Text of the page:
Australian Open: Andy Murray is sympathetic towards Novak Djokovic; optimistic ahead of first-round

Andy Murray said he has known Novak Djokovic since he was 12 and he is someone he respects. Michael Dodge/Getty Images

Former world No. 1 Andy Murray has expressed sympathy for Novak Djokovic after the Serb's hopes of winning a record 21st Grand Slam title at this year's Australian Open ended on Sunday at the conclusion of a long-running visa saga.

A Federal Court's decision to uphold a government decision to cancel Djokovic's visa means the nine-times Melbourne champion will be heading home as the tournament starts on Monday.

Murray, who has lost four Australian Open finals to his career-long rival Djokovic, said he felt for his old junior rival.

"It is not great for the tournament because it is better when all of the top players are playing in the event," wildcard Murray told the BBC.

"There are obviously going to be a lot of questions about what has happened here and the situation he has been in.

"Novak is someone I have known since we were 12 years old, he is someone who I respect and have competed against. I don't like he is in this situation and I don't like he has been in detention."

The furore over the unvaccinated Djokovic's medical exemption from Australia's strict COVID-19 rules has completely overshadowed the build-up to the Australian Open and Murray criticised the handling of the situation.

"The situation has not been good all round for anyone. It feels everything here happened extremely last minute and that's why it became such a mess," Murray said.

"Hopefully, that won't be the case at other events so there is no other situation like this. I wouldn't want that for Novak, don't want that for tennis and hopefully it is done now."

Djokovic was first detained by immigration authorities on Jan. 6, ordered to be released by a court on Jan. 10 and then detained on Saturday again.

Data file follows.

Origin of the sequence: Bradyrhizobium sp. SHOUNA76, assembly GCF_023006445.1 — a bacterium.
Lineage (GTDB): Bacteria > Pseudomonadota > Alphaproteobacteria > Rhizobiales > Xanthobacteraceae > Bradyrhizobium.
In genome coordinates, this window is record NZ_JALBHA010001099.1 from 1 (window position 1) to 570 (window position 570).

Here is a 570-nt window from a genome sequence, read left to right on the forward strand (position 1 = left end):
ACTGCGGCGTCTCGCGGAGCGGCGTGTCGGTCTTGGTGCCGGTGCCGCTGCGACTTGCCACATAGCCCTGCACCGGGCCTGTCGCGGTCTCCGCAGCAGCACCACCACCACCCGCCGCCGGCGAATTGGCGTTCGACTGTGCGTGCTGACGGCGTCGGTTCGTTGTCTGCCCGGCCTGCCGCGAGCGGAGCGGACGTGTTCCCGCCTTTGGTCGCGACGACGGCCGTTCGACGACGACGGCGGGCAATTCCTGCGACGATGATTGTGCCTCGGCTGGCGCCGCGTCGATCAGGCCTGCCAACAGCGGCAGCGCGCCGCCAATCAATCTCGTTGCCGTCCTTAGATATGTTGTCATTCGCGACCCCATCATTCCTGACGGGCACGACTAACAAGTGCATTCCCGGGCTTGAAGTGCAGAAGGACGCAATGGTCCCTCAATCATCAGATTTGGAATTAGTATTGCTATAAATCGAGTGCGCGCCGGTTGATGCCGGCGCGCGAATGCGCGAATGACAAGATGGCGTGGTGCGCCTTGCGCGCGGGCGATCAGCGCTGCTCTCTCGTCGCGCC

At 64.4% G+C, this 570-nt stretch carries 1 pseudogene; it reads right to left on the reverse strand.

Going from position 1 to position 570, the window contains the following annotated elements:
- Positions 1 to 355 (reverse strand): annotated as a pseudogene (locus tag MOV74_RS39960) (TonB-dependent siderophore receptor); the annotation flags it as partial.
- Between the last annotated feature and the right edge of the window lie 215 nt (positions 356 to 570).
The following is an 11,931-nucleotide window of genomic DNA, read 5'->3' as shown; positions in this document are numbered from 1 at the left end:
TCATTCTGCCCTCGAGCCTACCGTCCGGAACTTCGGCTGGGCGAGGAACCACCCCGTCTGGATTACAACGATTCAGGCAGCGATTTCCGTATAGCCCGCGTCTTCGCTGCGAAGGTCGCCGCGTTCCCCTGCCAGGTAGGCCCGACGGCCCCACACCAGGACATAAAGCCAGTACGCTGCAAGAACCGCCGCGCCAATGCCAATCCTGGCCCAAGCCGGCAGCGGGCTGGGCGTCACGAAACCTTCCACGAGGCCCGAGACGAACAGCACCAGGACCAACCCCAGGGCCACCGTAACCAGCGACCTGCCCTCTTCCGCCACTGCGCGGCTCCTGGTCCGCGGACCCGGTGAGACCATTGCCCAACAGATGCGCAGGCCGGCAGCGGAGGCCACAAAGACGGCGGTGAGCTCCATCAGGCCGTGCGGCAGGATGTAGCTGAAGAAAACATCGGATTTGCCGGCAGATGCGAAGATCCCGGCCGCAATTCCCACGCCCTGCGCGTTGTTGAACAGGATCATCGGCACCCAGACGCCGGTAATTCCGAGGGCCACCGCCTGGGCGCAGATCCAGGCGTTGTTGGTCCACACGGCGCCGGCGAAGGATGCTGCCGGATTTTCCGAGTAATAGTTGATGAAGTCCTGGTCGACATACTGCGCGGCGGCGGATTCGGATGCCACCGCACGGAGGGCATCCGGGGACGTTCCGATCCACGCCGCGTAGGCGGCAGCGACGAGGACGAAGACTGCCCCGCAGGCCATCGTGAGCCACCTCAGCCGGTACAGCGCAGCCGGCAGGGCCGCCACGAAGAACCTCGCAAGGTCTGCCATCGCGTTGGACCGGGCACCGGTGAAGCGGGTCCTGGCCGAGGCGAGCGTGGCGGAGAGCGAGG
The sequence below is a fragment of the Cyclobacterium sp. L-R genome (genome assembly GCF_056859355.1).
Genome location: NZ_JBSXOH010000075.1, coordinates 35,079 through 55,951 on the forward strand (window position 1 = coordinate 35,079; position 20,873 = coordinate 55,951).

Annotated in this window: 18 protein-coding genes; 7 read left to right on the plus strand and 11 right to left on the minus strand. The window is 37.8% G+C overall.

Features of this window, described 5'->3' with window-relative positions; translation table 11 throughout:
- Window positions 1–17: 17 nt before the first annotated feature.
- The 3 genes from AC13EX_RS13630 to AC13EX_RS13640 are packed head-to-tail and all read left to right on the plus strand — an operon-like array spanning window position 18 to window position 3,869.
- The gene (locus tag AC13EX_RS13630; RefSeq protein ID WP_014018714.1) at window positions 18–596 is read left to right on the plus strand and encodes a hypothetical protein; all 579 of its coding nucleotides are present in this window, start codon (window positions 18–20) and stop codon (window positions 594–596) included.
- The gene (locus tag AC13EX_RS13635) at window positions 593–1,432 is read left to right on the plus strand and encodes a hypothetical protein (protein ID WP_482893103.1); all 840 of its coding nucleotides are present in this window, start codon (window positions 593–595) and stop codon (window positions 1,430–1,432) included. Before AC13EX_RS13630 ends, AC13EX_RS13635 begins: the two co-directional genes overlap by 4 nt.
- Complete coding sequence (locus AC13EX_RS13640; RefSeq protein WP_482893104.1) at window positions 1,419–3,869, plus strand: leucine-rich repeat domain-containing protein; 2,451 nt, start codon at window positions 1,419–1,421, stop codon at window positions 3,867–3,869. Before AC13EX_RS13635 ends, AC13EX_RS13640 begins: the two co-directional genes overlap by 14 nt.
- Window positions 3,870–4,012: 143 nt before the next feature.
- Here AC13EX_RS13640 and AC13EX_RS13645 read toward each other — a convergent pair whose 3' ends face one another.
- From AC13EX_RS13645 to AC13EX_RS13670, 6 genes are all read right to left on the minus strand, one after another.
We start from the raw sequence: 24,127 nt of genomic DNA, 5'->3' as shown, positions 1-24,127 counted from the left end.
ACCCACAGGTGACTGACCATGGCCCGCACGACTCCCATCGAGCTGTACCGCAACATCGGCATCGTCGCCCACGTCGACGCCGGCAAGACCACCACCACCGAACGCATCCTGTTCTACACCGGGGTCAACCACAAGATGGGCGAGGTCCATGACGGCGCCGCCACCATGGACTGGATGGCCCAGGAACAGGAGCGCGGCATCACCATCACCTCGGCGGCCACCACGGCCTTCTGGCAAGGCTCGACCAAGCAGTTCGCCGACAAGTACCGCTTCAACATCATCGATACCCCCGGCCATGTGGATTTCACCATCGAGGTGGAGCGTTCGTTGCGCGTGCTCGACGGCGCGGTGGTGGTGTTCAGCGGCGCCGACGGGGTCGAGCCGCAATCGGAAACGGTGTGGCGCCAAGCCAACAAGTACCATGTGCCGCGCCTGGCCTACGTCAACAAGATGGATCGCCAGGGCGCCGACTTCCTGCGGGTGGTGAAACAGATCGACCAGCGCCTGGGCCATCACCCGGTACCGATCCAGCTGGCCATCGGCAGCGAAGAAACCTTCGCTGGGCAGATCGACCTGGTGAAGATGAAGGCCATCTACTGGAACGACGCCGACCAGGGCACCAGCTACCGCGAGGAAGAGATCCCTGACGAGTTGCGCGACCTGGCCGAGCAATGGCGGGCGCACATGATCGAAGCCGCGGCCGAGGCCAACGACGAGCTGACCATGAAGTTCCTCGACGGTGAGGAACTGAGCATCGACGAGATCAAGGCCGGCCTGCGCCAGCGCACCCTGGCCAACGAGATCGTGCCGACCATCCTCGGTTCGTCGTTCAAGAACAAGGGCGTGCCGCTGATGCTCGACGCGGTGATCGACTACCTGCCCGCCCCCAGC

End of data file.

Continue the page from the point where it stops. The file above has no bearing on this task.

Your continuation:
Murray, meanwhile, is optimistic and in good spirits ahead of his opening-round match against Nikoloz Basilashvili on Tuesday.

The Scotsman's last appearance at the Australian Open was in 2019 when he was defeated in the first round by Roberto Bautista Agut. The pain from an on-going hip injury brought him to tears in his post-match interviews and he hinted his playing days could be over.

On Sunday, Murray played his first ATP final since Antwerp in 2019. Although he lost in straight sets to Russian bruiser Aslan Karatsev at the Sydney Tennis Classic, it was an encouraging start to the year for the Briton.

"There are many positive things to having good runs in these tournaments," Murray told reporters. "I didn't have to worry so much about that before."

Since major surgery on his troublesome hip in 2019, little has come easy to the 34-year-old who won the last of his three Grand Slam titles at Wimbledon in 2016.

Another fitness setback saw him miss the 2020 tournament and last year it was a COVID-19 infection and Australia's strict 14-day quarantine rule that scuttled his return.

Now, he arrives at Melbourne Park with a wildcard and a ranking outside the top 100, a far cry from his halcyon days as a feared competitor who reached the final five times.

"I have put so much work and effort into getting back into these positions and to be competing for tournaments again," Murray said.

"It's not a goal of mine to get to a specific ranking, like in the next year.

"But improving your ranking and getting yourself up into the top 50, top 30, top 20, [it] allows you to be seeded in tournaments."